Richard Hopkins, the U.S. Postal Service worker who is at the center of the voter fraud allegation, is now saying he did not recant his original claims of backdated ballots like The Washington Post and other daily news are saying.
Hopkins says on camera he did not recant his allegations and says he will share more information soon. Hopkins also says he would like The Washington Post to recant their article.
Hopkins said that he is willing to testify about his claim under oath. He claimed that he heard Weisenbach tell a supervisor that he was backdating ballots “to make it appear as though the ballots had been collected on November 3, 2020, despite them, in fact, being collected on November 4 and possibly later.” Weisenbach did not respond to a request for comment.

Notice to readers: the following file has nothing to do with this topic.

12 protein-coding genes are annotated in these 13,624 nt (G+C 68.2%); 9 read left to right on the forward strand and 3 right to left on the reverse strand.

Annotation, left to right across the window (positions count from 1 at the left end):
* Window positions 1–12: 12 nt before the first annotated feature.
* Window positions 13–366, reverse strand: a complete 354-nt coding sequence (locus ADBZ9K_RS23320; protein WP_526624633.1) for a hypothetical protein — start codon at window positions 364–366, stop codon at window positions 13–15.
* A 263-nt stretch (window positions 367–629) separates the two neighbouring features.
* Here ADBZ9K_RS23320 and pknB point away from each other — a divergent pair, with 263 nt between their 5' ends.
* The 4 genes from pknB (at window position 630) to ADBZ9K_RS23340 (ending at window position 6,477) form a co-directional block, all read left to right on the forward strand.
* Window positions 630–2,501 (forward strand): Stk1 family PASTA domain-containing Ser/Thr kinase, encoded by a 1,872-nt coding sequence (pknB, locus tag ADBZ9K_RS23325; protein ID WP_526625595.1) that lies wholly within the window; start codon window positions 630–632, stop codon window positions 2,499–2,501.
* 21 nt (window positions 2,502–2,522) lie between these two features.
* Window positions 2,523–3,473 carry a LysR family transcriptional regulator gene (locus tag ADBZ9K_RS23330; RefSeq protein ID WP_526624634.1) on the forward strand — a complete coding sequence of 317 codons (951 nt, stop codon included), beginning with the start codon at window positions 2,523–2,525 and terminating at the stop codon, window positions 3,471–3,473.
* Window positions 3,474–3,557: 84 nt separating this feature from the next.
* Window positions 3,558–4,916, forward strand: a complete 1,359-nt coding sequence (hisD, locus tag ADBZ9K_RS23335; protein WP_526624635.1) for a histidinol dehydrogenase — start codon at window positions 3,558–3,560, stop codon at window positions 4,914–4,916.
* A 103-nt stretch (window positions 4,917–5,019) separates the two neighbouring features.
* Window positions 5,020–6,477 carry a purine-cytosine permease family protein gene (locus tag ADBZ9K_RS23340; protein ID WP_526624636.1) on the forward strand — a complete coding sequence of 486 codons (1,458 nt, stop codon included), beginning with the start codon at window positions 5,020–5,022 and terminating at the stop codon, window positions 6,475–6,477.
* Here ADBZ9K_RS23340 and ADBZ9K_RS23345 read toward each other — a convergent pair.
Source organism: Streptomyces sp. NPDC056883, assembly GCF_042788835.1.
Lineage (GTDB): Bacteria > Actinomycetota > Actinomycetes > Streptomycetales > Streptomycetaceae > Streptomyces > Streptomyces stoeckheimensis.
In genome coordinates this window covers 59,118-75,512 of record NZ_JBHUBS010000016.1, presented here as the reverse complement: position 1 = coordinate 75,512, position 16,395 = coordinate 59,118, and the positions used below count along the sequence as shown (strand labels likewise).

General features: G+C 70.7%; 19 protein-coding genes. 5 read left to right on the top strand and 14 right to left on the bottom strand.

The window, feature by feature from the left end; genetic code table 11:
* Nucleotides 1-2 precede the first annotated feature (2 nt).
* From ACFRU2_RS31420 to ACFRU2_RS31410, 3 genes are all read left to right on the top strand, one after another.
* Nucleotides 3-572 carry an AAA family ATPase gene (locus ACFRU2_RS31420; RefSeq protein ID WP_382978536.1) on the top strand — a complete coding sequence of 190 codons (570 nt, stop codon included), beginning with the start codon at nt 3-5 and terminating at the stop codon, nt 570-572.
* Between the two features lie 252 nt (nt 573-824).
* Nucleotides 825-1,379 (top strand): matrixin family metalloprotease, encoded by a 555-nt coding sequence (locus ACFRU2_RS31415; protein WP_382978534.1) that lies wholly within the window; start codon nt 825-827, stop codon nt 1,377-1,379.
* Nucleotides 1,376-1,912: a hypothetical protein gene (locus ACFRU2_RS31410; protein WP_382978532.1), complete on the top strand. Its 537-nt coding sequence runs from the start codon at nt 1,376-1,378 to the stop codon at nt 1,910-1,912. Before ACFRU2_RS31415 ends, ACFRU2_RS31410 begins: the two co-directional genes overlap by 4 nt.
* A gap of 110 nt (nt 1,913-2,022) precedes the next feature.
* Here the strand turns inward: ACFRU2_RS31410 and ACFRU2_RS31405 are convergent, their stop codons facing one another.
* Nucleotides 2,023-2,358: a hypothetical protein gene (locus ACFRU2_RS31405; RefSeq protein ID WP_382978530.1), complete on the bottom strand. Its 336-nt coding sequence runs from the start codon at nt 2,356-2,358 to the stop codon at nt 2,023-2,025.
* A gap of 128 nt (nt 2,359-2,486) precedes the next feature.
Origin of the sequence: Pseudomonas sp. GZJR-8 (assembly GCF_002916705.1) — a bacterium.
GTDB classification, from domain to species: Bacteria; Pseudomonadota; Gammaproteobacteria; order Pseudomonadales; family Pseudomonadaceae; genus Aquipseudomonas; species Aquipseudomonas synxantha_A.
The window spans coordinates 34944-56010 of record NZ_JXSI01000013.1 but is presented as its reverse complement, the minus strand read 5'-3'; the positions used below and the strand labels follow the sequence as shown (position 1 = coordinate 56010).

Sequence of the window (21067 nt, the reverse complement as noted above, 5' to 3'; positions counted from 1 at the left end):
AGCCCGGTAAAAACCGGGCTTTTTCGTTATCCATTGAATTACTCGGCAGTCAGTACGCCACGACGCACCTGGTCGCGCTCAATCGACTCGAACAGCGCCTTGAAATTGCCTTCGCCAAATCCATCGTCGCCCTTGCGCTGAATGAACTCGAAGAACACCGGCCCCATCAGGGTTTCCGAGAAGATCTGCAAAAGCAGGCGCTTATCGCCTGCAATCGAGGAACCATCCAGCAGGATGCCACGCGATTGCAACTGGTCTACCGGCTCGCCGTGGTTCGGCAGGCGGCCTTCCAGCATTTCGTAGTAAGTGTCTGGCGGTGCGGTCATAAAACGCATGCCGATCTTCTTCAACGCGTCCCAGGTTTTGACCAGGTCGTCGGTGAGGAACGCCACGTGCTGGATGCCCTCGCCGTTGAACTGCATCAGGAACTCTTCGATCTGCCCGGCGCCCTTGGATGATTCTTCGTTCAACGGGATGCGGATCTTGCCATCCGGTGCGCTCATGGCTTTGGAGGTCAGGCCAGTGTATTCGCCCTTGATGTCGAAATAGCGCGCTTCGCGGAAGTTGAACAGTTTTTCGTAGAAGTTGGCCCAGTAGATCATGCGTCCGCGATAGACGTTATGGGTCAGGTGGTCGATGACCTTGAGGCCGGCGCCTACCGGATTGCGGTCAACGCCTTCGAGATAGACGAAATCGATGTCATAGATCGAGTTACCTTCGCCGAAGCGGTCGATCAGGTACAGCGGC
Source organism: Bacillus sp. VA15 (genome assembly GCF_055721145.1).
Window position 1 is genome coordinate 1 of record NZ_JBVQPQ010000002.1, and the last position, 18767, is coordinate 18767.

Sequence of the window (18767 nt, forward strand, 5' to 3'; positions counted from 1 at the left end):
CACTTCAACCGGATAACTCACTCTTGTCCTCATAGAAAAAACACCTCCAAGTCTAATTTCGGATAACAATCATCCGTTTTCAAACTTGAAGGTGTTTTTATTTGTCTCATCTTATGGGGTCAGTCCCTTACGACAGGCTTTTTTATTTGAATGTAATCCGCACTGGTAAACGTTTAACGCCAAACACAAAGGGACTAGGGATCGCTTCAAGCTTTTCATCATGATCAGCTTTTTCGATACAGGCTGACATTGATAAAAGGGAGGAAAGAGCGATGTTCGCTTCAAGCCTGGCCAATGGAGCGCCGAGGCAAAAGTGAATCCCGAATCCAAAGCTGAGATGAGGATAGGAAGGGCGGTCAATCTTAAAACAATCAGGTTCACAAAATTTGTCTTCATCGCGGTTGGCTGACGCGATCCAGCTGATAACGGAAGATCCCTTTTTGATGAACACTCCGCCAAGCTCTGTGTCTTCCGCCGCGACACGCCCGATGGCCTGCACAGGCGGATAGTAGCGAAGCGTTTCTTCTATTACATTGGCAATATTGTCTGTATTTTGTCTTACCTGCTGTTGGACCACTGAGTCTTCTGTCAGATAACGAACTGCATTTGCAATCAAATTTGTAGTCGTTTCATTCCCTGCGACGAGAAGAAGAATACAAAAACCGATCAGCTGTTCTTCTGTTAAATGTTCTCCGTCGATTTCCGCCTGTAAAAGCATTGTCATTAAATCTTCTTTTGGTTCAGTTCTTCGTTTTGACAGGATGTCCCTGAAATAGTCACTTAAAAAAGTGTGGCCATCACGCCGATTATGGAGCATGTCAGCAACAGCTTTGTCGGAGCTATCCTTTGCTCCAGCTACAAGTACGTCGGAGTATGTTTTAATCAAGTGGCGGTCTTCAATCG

Under state election rules, ballots can be counted up to three days after Election Day as long as they are postmarked as having been sent on Nov. 3.
According to MyStateline
A United States Postal Service worker who made claims of mail-in ballot tampering in Pennsylvania — which Senator Lindsey Graham called for investigation into — was thought to have recanted his allegations Monday. However, he has since released a statement saying otherwise.
The USPS employee, identified as Richard Hopkins, signed a sworn affidavit alleging ballot tampering and fraud. In the affidavit, the postal worker alleged that postal supervisory officials hatched a plan to backdate ballots mailed after the election.
In a Twitter post by the Oversight Committee, it was announced that Hopkins had recanted his statement. However, in a post of his own, Hopkins said he never recanted.
The Oversight Committee said Hopkins, who was interviewed by investigators Friday and Monday, recanted the allegations without saying why he signed a false affidavit.